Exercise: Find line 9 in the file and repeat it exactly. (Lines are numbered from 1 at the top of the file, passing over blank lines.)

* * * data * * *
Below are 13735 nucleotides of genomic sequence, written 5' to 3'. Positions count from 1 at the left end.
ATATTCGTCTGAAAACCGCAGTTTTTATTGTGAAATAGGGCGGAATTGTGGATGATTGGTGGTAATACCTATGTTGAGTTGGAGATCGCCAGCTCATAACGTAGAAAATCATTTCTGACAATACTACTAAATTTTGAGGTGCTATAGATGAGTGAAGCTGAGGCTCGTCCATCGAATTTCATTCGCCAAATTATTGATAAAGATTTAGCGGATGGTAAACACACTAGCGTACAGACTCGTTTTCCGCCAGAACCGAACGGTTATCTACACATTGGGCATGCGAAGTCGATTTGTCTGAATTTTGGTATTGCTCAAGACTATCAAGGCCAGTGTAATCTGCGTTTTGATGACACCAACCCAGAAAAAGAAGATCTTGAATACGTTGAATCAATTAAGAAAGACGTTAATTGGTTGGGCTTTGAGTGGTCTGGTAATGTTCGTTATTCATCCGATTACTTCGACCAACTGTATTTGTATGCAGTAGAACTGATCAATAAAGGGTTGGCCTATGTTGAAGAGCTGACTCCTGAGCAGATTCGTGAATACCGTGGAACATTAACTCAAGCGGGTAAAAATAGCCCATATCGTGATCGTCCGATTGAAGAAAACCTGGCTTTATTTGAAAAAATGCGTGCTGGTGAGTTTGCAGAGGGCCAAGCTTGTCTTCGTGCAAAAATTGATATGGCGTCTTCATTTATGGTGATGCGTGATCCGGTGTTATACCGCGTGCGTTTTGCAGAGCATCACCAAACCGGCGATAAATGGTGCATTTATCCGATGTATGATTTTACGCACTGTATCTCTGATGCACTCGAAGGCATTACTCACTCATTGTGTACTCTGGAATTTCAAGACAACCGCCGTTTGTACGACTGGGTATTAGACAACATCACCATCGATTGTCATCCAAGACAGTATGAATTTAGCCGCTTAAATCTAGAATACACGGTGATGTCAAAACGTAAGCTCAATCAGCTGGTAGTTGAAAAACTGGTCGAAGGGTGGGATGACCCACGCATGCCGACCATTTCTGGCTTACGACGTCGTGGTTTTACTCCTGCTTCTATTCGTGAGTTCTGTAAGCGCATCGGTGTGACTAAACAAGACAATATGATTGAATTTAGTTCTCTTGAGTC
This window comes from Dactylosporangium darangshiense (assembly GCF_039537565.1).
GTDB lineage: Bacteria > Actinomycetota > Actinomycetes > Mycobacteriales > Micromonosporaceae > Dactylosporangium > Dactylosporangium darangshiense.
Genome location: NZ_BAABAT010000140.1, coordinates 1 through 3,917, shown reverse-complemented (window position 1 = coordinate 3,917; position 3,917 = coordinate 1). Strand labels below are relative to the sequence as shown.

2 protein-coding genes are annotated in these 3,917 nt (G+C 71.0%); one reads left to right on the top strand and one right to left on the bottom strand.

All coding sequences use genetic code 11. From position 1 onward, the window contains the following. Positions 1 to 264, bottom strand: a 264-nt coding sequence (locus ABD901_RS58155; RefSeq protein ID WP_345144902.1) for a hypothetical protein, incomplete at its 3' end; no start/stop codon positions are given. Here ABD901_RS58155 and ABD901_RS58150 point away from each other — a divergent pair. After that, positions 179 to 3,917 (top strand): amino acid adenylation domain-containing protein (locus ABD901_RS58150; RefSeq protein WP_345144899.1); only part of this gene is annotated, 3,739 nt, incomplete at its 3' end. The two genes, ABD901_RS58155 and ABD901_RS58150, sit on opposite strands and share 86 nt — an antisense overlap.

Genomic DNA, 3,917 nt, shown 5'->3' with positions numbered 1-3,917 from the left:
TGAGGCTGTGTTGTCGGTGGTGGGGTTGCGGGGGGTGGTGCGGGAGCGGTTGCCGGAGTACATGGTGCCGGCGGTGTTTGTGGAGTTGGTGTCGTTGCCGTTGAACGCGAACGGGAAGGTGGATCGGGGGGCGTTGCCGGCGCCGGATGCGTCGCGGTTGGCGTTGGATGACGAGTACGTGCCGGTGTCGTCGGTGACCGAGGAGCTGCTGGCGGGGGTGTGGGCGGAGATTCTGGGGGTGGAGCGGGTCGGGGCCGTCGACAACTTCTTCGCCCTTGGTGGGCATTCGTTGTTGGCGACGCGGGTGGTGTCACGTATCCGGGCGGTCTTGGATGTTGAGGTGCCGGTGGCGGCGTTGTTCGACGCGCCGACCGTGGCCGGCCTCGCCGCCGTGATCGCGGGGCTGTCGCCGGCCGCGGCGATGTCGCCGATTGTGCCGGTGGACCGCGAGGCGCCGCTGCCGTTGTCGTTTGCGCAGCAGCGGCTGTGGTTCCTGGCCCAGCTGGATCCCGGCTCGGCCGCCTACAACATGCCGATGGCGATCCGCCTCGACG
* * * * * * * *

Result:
TGAGGCTGTGTTGTCGGTGGTGGGGTTGCGGGGGGTGGTGCGGGAGCGGTTGCCGGAGTACATGGTGCCGGCGGTGTTTGTGGAGTTGGTGTCGTTGCCGTTGAACGCGAACGGGAAGGTGGATCGGGGGGCGTTGCCGGCGCCGGATGCGTCGCGGTTGGCGTTGGATGACGAGTACGTGCCGGTGTCGTCGGTGACCGAGGAGCTGCTGGCGGGGGTGTGGGCGGAGATTCTGGGGGTGGAGCGGGTCGGGGCCGTCGACAACTTCTTCGCCCTTGGTGGGCATTCGTTGTTGGCGACGCGGGTGGTGTCACGTATCCGGGCGGTCTTGGATGTTGAGGTGCCGGTGGCGGCGTTGTTCGACGCGCCGACCGTGGCCGGCCTCGCCGCCGTGATCGCGGGGCTGTCGCCGGCCGCGGCGATGTCGCCGATTGTGCCGGTGGACCGCGAGGCGCCGCTGCCGTTGTCGTTTGCGCAGCAGCGGCTGTGGTTCCTGGCCCAGCTGGATCCCGGCTCGGCCGCCTACAACATGCCGATGGCGATCCGCCTCGACG